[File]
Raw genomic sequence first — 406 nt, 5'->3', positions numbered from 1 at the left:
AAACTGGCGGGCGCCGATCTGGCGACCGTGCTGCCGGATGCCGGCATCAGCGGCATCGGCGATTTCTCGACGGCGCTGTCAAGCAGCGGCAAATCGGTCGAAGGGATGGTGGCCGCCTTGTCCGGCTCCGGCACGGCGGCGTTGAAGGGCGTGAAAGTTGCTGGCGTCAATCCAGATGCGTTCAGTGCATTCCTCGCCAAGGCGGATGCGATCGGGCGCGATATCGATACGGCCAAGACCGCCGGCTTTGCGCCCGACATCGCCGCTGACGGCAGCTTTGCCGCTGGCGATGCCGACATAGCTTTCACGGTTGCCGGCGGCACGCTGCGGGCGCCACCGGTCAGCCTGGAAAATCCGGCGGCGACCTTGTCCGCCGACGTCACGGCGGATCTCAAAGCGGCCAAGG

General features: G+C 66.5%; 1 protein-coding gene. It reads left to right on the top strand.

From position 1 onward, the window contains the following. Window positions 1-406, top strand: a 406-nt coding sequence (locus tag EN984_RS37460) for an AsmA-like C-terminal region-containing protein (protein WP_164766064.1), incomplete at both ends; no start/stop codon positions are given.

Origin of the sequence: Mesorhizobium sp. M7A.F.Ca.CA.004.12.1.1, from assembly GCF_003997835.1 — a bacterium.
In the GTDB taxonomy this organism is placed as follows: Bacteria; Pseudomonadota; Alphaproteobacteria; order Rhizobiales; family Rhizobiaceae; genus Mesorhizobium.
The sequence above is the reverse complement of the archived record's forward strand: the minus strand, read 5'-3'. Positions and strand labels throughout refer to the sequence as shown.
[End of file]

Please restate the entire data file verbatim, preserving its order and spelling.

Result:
Raw genomic sequence first — 406 nt, 5'->3', positions numbered from 1 at the left:
AAACTGGCGGGCGCCGATCTGGCGACCGTGCTGCCGGATGCCGGCATCAGCGGCATCGGCGATTTCTCGACGGCGCTGTCAAGCAGCGGCAAATCGGTCGAAGGGATGGTGGCCGCCTTGTCCGGCTCCGGCACGGCGGCGTTGAAGGGCGTGAAAGTTGCTGGCGTCAATCCAGATGCGTTCAGTGCATTCCTCGCCAAGGCGGATGCGATCGGGCGCGATATCGATACGGCCAAGACCGCCGGCTTTGCGCCCGACATCGCCGCTGACGGCAGCTTTGCCGCTGGCGATGCCGACATAGCTTTCACGGTTGCCGGCGGCACGCTGCGGGCGCCACCGGTCAGCCTGGAAAATCCGGCGGCGACCTTGTCCGCCGACGTCACGGCGGATCTCAAAGCGGCCAAGG

General features: G+C 66.5%; 1 protein-coding gene. It reads left to right on the top strand.

From position 1 onward, the window contains the following. Window positions 1-406, top strand: a 406-nt coding sequence (locus tag EN984_RS37460) for an AsmA-like C-terminal region-containing protein (protein WP_164766064.1), incomplete at both ends; no start/stop codon positions are given.

Origin of the sequence: Mesorhizobium sp. M7A.F.Ca.CA.004.12.1.1, from assembly GCF_003997835.1 — a bacterium.
In the GTDB taxonomy this organism is placed as follows: Bacteria; Pseudomonadota; Alphaproteobacteria; order Rhizobiales; family Rhizobiaceae; genus Mesorhizobium.
The sequence above is the reverse complement of the archived record's forward strand: the minus strand, read 5'-3'. Positions and strand labels throughout refer to the sequence as shown.